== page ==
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Is This the World’s Tiniest Car?

This super tiny car, designed only for cities, could help fill the holes in public transportation at city edges.

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Did you think SmartCars were small? Check out Hiriko – one of the world’s smallest cars. No, really, it’s tiny. Hiriko folds up to just 60 inches. It’s basically just a glorified scooter with a roof. And that’s what it’s meant to be. While the muscle car lover in you might be wondering why you might ever need something so small and slow, Hiriko addresses some key transportation issues facing big cities. As Pacific standard notes:

Drivers use them like shared bikes, picking up a car at a Hiriko depot near where they’re coming from, and dropping it at one near their destination. Thus they address the “last mile” problem of mass transit and “might be most useful at the edges of cities where the transit network is sparse,” explains architect Kent Larson, director of the MIT research group. “In an inner city where it’s very walkable to begin with and then you have good trams or subways or buses, you don’t need the vehicles so much. But at the edges you have a desperate need for additional mobility.”

You won’t be taking this bad boy on a road trip. Hiriko isn’t made for anything but cities. It can only go 31 mph and is powered by lithium-ion batteries. Which means it can only really drive 70 miles per charge. It doesn’t even really work like a car you’re used to. There are no mechanical links between the accelerator, breaks and steering. Instead there are wires that transmit information electronically from the driver to her car.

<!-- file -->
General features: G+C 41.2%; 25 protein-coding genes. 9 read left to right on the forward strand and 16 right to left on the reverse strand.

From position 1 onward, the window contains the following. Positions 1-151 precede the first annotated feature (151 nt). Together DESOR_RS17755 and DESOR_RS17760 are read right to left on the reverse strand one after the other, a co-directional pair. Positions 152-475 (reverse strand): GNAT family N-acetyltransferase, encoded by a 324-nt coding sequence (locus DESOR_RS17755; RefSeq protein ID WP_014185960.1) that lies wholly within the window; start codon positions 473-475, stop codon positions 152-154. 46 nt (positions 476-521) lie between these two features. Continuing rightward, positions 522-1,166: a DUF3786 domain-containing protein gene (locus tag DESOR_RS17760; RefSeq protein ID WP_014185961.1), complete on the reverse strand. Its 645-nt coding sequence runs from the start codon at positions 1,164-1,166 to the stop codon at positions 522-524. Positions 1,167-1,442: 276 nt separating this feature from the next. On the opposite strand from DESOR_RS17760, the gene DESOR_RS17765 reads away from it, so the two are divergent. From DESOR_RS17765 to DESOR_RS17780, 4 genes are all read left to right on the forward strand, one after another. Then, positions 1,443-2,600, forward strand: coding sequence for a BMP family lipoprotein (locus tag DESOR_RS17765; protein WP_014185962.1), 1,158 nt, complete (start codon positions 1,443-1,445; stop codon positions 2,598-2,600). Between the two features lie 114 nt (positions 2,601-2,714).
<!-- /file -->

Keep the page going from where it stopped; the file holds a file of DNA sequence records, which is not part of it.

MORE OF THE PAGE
But what you’re getting, say the developers, is a cheap (the cars will be priced at about $16,000), efficient little car for errands and short city trips. Think Zipcar, but smaller.

Tiny cars aren’t new of course. Remember the UK Peel P50 from 1962? They recently revived the little guy, manufacturing fifty new units of the bugger. Retrothing explains some downsides, though:

Before you run over to northern England with your checkbook, don’t forget that there’s no reverse gear – making conventional parking difficult. That’s okay, just pick the car up by its rear handle and wheel it into place.

The Peel P50. Image: Philip Kromer

But, despite its diminutive size, Hiriko isn’t actually the world’s smallest car. British Inventor Perry Watkins released the “Wind Up” car a few years ago that beats Hiriko by a long shot. Wind Up is 41 inches high, 51 inches long and 26 inches wide – about the size of a washing machine. It can even go faster than Hiriko, with a top speed of 37 miles per hour.

Sadly, Hiriko won’t be zipping by your apartment any time too soon. People are skeptical and laws get in the way of allowing the tiny car on the roads. Pacific Standard explains:

But alas, there are legal challenges to resolve. “Currently the law does not allow you to have by-wire steering without mechanical backup,” says Ryan Chin, a Ph.D. candidate who serves as project manager for the car’s development. Also, “a lot of cities have a class of vehicle called the neighborhood electric vehicle which can operate at lower speeds, and not on the highway,” Chin explains. Typically, these are golf carts. “The U.S. and other countries need to create a new vehicle class which is neither NEV nor passenger vehicle but in between.”

Until then, you’ll have to resort to your regular sized car.

 

More at Smithsonian.com

Will High Gas Prices Jolt Electric Cars?

A Preview of CES: When Cars Become Smartphones

 

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About Rose Eveleth
Rose Eveleth

Rose Eveleth is a writer for Smart News and a producer/designer/ science writer/ animator based in Brooklyn. Her work has appeared in the New York Times, Scientific American, Story Collider, TED-Ed and OnEarth.

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